Because courts exercise in rem jurisdiction over property subject to quiet title actions, our Supreme Court has held that transferring the disputed property to a tribal sovereign does not bar the continued exercise of subject matter jurisdiction over the property. Accordingly, we hold that the superior court's continuing jurisdiction over the land claimed by the Smales for the purposes of determining ownership does not offend the Tribe's sovereignty.

Smale, 150 Wn.App. at 477.

         The court noted, "The quiet title action in Anderson is similar to the quiet title action here in two crucial ways: both are proceedings in rem to determine rights in the property at issue and neither has the potential to deprive any party of land they rightfully own." Smale, 150 Wn.App. at 483. The Smales alleged they acquired title to the land via adverse possession before the original owner sold to the Stillaguamish Tribe. If this were true, the Stillaguamish Tribe never possessed the land and thus never had land to lose. Nor were the Smales attempting to adversely possess against a sovereign. The court concluded that, as in Anderson, the doctrine of sovereign immunity did not apply and did not bar the quiet title action. County of Yakima, Anderson, and Smale establish the principle that our superior courts have subject matter jurisdiction over in rem proceedings in certain situations where claims of sovereign immunity are asserted.

         II. CR19

         Next, we turn to whether the Tribe must be joined to allow the action to proceed under CR 19. The Tribe asserts that even if the trial court had in rem jurisdiction to hear the case, CR 19 requires dismissal because the Tribe is a necessary and indispensable party that cannot be joined due to sovereign immunity. Appellant's Opening Br. at 24. We disagree. In reaching our decision, we highlight the importance of CR 19 as a prudential standard that asks not whether a court has the power to decide a case, but rather whether it should.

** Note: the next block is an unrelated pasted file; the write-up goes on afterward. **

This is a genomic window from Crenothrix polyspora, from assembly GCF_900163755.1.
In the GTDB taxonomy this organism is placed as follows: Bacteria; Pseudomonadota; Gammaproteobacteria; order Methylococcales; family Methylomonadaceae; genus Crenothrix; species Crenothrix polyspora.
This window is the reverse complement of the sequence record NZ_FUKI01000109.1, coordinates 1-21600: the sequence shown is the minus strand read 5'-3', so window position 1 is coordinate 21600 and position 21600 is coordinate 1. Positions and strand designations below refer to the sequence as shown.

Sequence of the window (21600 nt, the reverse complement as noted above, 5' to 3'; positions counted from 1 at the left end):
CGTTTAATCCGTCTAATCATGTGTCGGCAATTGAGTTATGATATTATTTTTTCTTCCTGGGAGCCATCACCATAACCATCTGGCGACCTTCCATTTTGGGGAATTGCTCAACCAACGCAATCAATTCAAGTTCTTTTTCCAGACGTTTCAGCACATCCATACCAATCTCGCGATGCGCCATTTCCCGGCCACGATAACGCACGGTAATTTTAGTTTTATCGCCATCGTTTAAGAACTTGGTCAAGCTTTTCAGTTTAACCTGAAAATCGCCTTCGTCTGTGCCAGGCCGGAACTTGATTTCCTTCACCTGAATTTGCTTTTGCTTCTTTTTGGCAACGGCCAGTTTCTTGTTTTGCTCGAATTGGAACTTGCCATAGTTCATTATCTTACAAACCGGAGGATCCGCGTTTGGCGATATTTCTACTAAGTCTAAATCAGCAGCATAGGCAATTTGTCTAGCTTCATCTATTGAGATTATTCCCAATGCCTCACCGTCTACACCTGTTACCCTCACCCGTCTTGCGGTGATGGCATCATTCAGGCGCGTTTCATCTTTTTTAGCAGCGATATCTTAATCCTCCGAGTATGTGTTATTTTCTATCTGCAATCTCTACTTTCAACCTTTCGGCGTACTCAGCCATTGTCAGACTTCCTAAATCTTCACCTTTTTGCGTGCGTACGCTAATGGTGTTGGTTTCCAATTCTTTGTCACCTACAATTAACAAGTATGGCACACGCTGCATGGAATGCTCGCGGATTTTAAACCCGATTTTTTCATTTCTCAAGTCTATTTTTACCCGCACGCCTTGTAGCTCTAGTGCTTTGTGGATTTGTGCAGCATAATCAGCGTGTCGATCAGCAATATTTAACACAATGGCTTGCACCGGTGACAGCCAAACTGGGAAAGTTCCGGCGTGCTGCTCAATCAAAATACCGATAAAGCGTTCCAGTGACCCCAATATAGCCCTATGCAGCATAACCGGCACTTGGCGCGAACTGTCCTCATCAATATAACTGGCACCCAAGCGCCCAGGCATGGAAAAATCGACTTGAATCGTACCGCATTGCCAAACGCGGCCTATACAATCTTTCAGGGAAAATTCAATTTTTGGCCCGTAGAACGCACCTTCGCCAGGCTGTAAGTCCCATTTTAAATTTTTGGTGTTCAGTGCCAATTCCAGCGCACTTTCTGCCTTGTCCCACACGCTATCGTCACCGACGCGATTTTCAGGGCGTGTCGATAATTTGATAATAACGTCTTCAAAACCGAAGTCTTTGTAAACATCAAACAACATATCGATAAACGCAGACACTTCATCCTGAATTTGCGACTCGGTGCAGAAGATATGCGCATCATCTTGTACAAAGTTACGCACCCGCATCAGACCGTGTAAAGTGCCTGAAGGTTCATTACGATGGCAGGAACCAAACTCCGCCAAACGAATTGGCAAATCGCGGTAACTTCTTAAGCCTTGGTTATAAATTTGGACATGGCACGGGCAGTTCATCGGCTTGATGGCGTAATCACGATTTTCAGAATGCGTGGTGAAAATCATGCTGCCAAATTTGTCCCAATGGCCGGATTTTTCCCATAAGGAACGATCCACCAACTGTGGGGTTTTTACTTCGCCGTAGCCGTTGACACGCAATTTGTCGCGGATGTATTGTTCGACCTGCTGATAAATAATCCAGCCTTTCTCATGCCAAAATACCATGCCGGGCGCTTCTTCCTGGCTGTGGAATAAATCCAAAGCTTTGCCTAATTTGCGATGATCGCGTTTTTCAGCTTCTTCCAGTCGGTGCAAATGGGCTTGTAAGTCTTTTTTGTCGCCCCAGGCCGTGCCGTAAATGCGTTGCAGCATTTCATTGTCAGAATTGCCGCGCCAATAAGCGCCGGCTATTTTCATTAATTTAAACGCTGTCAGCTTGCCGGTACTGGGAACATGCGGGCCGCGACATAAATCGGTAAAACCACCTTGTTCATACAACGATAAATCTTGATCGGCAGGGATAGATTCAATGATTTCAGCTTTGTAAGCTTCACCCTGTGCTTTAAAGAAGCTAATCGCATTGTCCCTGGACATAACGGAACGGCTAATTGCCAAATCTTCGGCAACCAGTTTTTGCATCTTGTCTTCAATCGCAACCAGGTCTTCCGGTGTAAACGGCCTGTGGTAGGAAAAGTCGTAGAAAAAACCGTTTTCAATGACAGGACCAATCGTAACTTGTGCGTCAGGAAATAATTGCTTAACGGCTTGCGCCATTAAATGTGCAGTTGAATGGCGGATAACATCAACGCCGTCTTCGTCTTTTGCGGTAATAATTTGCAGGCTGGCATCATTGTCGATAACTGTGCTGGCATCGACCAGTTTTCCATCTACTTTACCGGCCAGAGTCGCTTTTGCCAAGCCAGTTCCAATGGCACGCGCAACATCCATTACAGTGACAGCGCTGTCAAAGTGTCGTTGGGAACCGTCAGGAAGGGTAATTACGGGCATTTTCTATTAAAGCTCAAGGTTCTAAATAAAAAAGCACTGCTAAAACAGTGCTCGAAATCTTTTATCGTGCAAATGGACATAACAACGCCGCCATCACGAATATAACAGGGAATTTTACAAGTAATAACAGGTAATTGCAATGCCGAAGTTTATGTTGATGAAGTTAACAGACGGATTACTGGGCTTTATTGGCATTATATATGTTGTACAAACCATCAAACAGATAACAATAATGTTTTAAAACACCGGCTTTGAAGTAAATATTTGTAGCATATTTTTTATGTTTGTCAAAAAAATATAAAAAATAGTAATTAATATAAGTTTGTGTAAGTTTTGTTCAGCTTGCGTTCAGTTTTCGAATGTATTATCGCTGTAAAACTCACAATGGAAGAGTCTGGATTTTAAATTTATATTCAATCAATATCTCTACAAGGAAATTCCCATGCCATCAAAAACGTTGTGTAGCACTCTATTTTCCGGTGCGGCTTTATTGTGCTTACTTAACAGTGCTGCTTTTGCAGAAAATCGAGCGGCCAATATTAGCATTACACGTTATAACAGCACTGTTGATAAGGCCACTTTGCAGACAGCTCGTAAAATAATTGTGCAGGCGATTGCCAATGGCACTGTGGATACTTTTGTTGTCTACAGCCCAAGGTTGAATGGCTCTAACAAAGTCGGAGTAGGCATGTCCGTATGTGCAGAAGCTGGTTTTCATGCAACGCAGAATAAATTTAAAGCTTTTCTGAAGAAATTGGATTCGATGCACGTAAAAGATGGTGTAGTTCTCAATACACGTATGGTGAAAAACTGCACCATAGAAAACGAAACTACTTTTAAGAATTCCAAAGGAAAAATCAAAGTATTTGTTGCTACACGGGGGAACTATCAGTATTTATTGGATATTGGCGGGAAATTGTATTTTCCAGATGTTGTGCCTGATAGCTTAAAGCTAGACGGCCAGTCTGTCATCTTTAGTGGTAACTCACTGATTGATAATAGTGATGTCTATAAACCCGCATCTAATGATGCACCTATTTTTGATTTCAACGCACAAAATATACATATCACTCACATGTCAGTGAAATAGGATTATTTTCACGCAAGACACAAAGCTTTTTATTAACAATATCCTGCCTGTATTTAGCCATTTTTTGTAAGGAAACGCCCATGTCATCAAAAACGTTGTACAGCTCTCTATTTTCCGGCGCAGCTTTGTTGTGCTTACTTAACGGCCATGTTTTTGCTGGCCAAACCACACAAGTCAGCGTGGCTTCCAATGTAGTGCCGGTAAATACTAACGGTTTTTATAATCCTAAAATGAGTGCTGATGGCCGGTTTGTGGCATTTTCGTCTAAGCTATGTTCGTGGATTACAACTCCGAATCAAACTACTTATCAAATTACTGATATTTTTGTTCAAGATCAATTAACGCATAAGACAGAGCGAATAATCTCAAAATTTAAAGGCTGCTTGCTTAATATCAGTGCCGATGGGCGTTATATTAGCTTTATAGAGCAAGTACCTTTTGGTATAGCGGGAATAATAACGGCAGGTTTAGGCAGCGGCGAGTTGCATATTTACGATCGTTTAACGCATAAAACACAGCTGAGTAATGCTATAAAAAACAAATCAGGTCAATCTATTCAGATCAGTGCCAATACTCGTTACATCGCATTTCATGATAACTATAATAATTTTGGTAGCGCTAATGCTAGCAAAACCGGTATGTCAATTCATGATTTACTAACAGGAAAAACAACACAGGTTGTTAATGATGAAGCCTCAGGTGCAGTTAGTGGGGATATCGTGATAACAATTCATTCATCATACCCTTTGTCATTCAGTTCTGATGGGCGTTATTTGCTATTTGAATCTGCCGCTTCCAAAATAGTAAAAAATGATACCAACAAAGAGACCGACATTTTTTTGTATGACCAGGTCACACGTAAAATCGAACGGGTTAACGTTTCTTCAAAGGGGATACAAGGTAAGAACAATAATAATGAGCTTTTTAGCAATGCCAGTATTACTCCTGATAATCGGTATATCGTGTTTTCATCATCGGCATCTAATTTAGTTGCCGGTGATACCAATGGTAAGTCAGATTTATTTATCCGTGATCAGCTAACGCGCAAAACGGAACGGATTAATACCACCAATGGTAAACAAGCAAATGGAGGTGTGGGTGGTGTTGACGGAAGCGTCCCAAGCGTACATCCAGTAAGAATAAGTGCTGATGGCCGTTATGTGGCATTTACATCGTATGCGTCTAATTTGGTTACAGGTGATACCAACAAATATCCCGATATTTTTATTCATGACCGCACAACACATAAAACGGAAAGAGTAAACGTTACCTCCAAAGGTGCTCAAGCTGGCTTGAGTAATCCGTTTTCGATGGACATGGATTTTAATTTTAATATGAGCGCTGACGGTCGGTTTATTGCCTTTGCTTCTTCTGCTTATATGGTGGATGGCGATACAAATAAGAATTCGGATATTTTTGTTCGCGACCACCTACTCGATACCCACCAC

CR 19(a) involves a three-step analysis. Auto. United Trades Org. v. State,175 Wn.2d 214, 222-23, 285 P.3d 52 (2012). First, the court determines whether absent persons are "necessary" for a just adjudication. If the absentee parties are "necessary, " the court determines whether it is feasible to order the absentee's joinder. Joinder is generally not feasible when tribal sovereign immunity is asserted. Auto. United Trades Org., 175 Wn.2d at 222 (citing EqualEmp'tOpportunity Comm 'n v. Peabody W. Coal Co., 400 F.3d 774, 780-81 (9th Cir. 2005)). "If joining a necessary party is not feasible, the court then considers whether, 'in equity and good conscience, ' the action should still proceed without the absentees under CR 19(b)." Auto. United Trades Org., 175 Wn.2d at 222. We have recognized that "[d]ismissal under CR 12(b)(7) for failure to join an indispensable party is a 'drastic remedy' and should be ordered only when the defect cannot be cured and significant prejudice to the absentees will result." Auto. United Trades Org., ...

Buy This Entire Record For $7.95

Download the entire decision to receive the complete text, official citation,
docket number, dissents and concurrences, and footnotes for this case.

Learn more about what you receive with purchase of this case.